VeriSign Expands Its Managed Security Services

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VeriSign this week rolled out an expanded managed security services offering built upon acquisitions and key technology partnerships.

At NetWorld Interop here, VeriSign introduced managed VPN and firewall services, managed intrusion detection and content vulnerability scanning services, and managed virus-scanning services.

The company already provides managed public-key infrastructure (PKI), SSL and DNS services to more than 4,000 customers.

A couple of VeriSign acquisitions -- Exault, a Chicago-based consultancy, and MSP Telenisus, Rolling Meadows, Ill. -- allowed the company to expand its managed security services portfolio, said Bob McCullen, VeriSign's senior director of managed security services.

VeriSign also forged partnerships with several security vendors in order to broaden its managed security offerings. The new services integrate technology from ActivCard, Aprisma Management Technologies, Check Point Software Technologies, Enterasys Networks, netForensics, Nokia and Counterpane Internet Security.

"We've partnered with multiple vendors in each [security category to give customers more flexibility," McCullen said.

That broad range of technology differentiates VeriSign's managed security services from boutique firms, he said.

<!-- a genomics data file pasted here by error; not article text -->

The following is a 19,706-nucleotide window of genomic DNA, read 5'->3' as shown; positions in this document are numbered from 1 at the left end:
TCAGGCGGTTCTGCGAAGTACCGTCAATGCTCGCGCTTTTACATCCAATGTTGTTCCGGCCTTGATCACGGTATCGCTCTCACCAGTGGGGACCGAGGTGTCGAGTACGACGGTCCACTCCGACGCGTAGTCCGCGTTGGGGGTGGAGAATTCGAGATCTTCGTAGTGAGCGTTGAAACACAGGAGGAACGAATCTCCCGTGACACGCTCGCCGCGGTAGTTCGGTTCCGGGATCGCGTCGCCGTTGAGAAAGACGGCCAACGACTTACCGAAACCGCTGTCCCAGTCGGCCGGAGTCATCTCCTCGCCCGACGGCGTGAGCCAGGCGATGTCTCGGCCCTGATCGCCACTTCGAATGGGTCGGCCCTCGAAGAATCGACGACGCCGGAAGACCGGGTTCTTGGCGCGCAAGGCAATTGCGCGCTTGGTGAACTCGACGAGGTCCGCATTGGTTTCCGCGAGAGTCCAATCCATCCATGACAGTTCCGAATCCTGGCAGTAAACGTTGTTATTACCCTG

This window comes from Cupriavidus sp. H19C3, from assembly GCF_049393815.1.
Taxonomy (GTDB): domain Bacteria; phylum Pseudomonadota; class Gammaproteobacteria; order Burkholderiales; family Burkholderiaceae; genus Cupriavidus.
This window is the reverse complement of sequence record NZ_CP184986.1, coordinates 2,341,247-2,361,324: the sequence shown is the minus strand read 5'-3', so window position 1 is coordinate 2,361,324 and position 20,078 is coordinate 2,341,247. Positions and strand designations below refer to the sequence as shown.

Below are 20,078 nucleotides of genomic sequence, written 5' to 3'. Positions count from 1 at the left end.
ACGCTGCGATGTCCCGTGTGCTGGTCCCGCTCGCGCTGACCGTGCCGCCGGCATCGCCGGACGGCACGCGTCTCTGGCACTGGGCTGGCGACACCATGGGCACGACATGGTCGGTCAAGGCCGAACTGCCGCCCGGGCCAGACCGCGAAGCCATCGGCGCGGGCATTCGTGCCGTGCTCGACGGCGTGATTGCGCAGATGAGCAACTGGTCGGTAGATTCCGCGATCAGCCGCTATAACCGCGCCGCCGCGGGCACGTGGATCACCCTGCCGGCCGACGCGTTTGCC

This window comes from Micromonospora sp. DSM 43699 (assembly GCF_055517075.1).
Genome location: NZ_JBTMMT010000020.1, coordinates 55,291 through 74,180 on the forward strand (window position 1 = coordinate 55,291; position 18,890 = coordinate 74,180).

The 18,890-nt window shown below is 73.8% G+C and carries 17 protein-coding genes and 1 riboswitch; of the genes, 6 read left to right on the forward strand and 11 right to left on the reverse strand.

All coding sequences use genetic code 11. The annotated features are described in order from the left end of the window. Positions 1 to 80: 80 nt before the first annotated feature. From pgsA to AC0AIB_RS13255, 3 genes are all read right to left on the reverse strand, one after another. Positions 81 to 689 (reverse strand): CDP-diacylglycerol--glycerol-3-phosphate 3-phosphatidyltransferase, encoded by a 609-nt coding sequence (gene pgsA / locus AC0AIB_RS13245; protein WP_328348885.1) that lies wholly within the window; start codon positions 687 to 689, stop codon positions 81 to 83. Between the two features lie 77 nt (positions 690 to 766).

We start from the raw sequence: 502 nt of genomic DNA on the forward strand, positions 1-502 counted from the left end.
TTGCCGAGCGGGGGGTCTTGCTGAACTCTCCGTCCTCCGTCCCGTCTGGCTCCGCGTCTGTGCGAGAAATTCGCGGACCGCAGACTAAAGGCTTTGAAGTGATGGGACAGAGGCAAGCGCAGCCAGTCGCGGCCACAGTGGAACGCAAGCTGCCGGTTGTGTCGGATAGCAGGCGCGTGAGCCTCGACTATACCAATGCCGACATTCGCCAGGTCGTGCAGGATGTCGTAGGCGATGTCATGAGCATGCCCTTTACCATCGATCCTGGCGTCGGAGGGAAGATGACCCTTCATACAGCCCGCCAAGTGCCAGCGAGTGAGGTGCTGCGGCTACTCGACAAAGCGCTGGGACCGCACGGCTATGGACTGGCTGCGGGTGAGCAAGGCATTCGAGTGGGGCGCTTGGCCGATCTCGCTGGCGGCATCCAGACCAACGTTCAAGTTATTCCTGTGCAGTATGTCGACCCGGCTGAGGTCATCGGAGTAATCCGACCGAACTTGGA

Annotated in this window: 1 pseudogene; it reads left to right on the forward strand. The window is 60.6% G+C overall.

The company is offering its managed security services direct and through the channel, and has signed on some regional security firms as partners, McCullen said.

"We try to work with partners to augment their capability," he said.

VARs can leverage VeriSign's brand name and global infrastructure, he said.

Over the past year, the managed security services market has undergone a massive shakeout, with many companies going out of business or selling off their managed security operations to competitors.

Still, the forecast for the market continues to be strong, with IDC predicting that demand for managed security will grow to $2.2 billion by 2005 from $729 million in 2000.

Driven by budget constraints and the overwhelming amount of data produced by security products, companies are looking to outsource their security, McCullen said.

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